Cold winds howled as they swept through the craggy glen, penetrating the unconscious mind of the ancient dwarf. The winds blew so relentlessly that there was no room for pleasant dreams in his mind anymore. He was lying beneath the thin blanket under the cover of the tarp. He listened to the canvas flapping in the wind and felt the bitter cold of wintry Emyn Muil biting his face. He kept his eyes shut as if only absolute darkness could warm him now. He tried to remember the old dreams that had given him strength before.

The ancient dwarf opened his eyes. He was cold and he wrapped the blanket tighter around his frail, bony body.

He could see the moon hanging low in the sky through the opening of the tarp. He stared at the moon until the stars around it began to shimmer and dance. The man in the other tarp next to him did not make a sound. He never moaned with pain or sorrow like the prisoners of Mordor always did. He never even snored.

The ancient dwarf waited for the dreams to come and carry him away from Emyn Muil, away from the cold, howling winds. His dreams filled half of his existence and made his waking hours bearable.

What did he dream about? He had never mentioned his dreams to anyone, fearing that the dreams would be taken away from him somehow. Then he would have nothing left to make the long hours of wakefulness tolerable.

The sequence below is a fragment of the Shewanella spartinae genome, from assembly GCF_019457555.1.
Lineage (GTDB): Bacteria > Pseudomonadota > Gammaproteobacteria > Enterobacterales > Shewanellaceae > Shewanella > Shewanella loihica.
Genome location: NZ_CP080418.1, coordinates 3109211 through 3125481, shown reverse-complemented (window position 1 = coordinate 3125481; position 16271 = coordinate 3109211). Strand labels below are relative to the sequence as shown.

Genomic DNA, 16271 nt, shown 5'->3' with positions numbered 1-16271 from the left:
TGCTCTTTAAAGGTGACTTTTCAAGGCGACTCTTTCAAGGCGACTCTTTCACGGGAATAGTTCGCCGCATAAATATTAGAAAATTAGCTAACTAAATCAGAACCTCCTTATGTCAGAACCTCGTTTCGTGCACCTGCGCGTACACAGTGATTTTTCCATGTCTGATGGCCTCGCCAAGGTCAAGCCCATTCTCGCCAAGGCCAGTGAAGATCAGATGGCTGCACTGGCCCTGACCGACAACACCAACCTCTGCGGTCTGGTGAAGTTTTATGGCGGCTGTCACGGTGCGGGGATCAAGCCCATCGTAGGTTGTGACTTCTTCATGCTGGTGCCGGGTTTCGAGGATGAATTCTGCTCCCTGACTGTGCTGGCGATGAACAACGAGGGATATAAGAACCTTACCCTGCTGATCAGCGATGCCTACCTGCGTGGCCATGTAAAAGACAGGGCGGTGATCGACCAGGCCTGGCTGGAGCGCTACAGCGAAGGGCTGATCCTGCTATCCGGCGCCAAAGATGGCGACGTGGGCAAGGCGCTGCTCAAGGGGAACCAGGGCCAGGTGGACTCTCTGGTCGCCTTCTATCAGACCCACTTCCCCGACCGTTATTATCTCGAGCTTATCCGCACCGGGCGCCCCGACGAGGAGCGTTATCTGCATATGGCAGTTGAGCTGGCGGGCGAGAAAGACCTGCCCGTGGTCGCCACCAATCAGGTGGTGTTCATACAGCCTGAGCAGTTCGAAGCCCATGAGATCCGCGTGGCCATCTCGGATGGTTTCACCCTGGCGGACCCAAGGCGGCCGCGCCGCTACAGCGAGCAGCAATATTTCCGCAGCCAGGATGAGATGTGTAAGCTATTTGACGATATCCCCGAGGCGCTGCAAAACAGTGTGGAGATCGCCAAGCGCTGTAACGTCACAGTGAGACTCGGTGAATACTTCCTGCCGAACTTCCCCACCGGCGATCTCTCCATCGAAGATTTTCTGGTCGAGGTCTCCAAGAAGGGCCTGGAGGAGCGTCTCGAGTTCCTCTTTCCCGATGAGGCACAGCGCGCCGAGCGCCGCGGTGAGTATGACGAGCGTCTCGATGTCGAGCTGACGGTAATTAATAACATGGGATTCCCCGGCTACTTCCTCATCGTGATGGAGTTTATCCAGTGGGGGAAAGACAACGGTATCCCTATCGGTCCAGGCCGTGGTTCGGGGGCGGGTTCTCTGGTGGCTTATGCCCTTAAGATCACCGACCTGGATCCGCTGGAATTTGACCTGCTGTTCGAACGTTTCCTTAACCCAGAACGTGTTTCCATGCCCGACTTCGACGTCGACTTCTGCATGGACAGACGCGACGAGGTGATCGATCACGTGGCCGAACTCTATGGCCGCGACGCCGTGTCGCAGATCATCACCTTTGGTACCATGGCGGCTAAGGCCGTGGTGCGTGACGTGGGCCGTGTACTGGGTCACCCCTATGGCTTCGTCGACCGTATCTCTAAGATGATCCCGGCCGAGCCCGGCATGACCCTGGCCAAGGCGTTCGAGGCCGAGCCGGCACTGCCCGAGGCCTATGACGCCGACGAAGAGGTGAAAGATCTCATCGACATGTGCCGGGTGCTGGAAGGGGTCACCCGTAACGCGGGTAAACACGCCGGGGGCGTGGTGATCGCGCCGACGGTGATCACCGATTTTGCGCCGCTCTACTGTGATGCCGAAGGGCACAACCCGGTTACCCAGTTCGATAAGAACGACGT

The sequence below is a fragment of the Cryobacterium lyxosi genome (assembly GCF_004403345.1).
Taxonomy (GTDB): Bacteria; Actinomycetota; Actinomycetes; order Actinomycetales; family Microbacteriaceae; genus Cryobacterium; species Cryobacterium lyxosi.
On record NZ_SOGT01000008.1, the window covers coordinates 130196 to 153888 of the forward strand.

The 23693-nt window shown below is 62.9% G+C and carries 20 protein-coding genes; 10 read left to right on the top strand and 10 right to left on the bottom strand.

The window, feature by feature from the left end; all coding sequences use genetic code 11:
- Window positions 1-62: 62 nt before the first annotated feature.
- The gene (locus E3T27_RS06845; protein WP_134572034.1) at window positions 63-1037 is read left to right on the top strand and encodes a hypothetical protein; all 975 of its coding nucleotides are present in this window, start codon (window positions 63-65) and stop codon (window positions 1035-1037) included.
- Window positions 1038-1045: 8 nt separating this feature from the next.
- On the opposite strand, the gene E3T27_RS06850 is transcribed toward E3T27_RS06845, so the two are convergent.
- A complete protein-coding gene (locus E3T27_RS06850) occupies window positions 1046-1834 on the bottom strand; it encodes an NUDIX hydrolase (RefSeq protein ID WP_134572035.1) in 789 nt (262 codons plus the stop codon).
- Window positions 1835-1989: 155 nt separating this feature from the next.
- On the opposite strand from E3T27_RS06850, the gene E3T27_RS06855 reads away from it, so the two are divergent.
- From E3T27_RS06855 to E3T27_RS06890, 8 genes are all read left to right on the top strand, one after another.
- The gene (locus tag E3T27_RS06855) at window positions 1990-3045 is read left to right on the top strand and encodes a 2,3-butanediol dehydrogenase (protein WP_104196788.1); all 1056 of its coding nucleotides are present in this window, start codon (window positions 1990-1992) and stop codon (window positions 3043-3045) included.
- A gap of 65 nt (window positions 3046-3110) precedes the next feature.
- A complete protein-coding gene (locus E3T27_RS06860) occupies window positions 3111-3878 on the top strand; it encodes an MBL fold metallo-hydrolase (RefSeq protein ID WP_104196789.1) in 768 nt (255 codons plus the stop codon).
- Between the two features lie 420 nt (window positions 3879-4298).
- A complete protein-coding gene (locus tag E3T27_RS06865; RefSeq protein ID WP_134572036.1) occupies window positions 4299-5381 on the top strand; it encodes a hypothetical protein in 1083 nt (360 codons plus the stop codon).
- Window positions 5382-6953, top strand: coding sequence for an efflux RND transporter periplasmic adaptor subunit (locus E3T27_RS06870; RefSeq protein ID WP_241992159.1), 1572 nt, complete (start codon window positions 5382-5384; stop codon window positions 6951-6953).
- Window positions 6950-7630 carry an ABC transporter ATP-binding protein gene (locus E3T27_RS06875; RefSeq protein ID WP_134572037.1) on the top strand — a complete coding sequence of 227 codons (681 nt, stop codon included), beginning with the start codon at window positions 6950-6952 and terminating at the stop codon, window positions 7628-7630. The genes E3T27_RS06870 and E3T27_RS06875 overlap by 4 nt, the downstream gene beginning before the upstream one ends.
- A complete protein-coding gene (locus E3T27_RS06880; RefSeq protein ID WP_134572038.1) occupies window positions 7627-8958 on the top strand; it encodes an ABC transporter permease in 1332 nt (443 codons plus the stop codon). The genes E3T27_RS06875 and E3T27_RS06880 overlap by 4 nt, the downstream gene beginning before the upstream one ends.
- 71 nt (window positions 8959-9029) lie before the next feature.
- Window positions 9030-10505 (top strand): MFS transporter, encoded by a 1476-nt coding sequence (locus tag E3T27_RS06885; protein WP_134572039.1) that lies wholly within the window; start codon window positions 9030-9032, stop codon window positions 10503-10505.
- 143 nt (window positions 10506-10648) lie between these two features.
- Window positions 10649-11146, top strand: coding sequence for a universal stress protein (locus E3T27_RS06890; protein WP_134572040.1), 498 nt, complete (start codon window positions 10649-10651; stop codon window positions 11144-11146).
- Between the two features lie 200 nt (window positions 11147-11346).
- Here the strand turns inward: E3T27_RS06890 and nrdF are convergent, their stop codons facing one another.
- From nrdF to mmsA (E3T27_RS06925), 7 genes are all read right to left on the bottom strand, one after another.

He could dream anytime, even in the middle of the day. His dreams protected him. He remembered one time when they were toiling in Sauron’s iron mines in Gorgoroth. The air had been so hot and so full of noxious fumes that he could barely breathe. It was the first time his dreams had carried him away from Mordor, carried him backwards in time into happier years of his youth. He was awake but dreaming, and he barely noticed the horror and awful things that were happening all around him. The dreams had soon become his only reality.

Now he felt like an aged suitor who had to court his dreams gently so that they would not fly away to others. He was so old now and he had lived inside a dream for so long. He never had any nightmares. The nightmare began when he woke up. His dreams were always beautiful.

Now that he had finally escaped Mordor after so many decades – even centuries – of imprisonment, the reality did not feel any more real to him. The reality was still a bleak and ugly nightmare. The thought of freedom did not excite him. Real freedom awaited him in his dreams.

How long had he been a prisoner of Mordor? What year was now? He did not know. There was no calendar in the dungeons and prison camps. He wondered if he was insane. Just as insane as every other prisoner in Mordor.

He closed his eyes. He would ask that question again tomorrow. After the dreams.

Soon he did not hear the incessant howling of the wind anymore. The dreams had carried him away to the only freedom that was real to him anymore.